money requires careful market research, well
thought-out business plans, top-notch founding
teams, sagacious boards, quarterly performance
reviews, and devilishly complex financial structures. It is an environment in which analytical, buttoned-down professionals can make a seamless
transition from the corporate world to the world of
entrepreneurship. It is not the real world of the
Without question, some start-ups powered by
other people’s money have rocketed to success.
Mitch Kapor raised nearly $5 million of venture capital in 1982, enabling Lotus to launch 1-2-3 with the
software industry’s first serious advertising campaign. Significant initial capital is indeed a must in
industries such as biotechnology or supercomputers
where tens of millions of dollars have to be spent on
R&D before any revenue is realized. But the fact is
that the odds against raising big money are daunting.
In 1987—a banner year—venture capitalists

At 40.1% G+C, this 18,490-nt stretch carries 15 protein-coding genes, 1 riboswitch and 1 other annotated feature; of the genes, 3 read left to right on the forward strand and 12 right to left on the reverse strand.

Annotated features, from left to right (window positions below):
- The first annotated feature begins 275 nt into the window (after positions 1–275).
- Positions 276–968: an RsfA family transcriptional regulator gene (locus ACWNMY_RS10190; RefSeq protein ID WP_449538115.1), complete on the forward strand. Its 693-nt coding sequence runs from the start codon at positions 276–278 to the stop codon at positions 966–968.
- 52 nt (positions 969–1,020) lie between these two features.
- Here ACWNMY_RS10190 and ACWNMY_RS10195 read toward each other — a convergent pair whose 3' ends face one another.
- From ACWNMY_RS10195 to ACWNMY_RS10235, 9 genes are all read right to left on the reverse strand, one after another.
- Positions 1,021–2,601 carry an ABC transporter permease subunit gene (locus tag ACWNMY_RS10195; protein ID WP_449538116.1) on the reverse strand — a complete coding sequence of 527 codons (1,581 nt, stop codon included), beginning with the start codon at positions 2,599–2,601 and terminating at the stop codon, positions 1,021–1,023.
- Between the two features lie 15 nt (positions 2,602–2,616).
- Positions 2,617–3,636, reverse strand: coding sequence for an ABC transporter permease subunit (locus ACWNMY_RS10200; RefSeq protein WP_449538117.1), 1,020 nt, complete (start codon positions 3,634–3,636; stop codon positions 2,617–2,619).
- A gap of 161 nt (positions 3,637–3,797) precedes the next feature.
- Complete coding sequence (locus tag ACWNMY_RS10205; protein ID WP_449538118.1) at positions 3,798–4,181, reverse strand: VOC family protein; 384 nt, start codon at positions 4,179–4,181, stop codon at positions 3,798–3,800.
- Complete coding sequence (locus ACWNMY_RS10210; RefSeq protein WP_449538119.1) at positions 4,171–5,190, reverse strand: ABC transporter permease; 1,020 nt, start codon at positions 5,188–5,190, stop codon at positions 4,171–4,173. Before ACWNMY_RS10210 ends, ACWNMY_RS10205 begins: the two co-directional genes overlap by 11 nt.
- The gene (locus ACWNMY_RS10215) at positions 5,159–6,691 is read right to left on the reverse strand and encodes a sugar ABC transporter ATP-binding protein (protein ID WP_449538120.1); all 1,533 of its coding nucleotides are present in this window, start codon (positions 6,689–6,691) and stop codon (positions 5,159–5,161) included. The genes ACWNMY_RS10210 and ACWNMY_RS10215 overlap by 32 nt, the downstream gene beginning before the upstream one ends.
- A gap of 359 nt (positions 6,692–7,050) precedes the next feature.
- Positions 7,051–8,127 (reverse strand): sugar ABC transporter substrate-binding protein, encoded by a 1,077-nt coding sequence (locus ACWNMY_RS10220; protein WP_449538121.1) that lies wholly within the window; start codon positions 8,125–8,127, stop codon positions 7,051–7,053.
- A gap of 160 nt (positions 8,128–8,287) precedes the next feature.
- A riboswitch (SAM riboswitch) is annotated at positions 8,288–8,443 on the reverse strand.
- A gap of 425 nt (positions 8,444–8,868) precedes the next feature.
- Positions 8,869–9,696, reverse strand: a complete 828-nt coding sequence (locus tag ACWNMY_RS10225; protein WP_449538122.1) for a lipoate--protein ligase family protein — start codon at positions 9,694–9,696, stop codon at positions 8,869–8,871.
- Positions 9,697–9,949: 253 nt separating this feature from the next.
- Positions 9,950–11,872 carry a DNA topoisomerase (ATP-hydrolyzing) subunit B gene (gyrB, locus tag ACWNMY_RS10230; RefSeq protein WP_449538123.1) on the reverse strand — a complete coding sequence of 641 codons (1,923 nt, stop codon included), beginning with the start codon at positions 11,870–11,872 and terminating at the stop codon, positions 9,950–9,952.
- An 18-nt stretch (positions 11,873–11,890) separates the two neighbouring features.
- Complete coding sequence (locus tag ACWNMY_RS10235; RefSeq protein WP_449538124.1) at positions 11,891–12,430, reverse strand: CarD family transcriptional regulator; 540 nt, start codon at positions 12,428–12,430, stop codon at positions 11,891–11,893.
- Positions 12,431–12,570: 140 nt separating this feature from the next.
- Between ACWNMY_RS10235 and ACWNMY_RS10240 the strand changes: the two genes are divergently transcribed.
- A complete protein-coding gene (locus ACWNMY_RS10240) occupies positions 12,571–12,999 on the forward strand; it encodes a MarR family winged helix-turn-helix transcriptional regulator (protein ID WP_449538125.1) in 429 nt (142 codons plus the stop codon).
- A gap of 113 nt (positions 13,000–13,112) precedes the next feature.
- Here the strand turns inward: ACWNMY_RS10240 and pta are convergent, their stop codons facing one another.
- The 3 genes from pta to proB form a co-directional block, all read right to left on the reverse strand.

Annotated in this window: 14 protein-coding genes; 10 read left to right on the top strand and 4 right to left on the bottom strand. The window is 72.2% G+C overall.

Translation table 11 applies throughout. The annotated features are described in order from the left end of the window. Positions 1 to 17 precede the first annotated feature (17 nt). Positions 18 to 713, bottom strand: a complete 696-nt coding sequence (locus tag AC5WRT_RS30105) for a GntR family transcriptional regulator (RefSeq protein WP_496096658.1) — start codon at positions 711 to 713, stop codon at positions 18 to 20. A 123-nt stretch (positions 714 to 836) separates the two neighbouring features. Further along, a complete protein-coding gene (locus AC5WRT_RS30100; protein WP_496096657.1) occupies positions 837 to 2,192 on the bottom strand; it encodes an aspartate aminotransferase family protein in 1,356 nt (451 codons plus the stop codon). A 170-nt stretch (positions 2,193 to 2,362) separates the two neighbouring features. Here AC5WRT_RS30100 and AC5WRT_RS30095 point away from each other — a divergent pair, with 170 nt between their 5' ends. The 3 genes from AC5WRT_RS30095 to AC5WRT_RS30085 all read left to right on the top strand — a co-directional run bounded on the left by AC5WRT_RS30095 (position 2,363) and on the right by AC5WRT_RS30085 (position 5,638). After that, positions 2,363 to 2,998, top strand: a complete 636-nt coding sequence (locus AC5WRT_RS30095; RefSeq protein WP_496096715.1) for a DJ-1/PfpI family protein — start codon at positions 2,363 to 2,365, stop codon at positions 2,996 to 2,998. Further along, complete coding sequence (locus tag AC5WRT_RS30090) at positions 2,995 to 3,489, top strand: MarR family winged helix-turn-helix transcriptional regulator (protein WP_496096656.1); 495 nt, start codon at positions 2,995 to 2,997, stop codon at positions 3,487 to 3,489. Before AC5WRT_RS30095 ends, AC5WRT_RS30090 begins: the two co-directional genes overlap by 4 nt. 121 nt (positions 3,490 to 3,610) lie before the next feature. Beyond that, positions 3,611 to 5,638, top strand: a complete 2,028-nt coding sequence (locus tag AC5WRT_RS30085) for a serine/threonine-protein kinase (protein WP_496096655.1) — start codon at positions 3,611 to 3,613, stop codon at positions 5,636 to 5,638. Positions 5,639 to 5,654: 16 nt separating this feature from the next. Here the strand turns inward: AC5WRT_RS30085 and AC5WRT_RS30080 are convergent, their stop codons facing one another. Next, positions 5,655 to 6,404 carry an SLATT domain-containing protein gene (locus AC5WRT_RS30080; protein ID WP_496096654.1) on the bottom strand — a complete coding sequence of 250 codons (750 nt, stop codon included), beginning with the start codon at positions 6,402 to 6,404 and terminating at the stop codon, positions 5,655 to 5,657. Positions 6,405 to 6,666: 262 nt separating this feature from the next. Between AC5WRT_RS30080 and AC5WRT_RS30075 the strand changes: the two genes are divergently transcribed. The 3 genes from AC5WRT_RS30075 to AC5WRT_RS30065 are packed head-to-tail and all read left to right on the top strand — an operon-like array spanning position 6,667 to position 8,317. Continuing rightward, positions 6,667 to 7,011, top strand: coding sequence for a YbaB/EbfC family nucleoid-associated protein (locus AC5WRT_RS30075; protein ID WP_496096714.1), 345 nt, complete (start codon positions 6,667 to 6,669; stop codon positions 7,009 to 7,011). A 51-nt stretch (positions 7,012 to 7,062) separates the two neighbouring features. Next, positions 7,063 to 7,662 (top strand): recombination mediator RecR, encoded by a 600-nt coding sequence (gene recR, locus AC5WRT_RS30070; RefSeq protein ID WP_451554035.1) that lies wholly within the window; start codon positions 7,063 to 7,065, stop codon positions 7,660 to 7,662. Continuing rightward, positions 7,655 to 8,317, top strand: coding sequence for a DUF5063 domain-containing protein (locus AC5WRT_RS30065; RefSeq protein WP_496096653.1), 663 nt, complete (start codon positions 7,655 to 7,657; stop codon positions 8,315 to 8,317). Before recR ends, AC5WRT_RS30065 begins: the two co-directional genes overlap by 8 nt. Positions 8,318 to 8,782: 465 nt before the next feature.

financed a grand total of 1,729 companies, of which
112 were seed financings and 232 were start-ups. In
that same year, 631,000 new business incorporations were recorded.
Does this disparity mean that the United States
needs more tax breaks, aggressive investors, and
financially sophisticated entrepreneurs to channel
venture capital to more start-up companies? Not at
Entrepreneurship is more celebrated, studied, and
desirable than ever. Business school students flock
to courses on entrepreneurship. Managers, fearful of
losing their step on the corporate ladder, yearn to
step off on their own. Policymakers pin their hopes
for job creation and economic growth on start-ups
rather than on the once-preeminent corporate
Belief in a “big money”...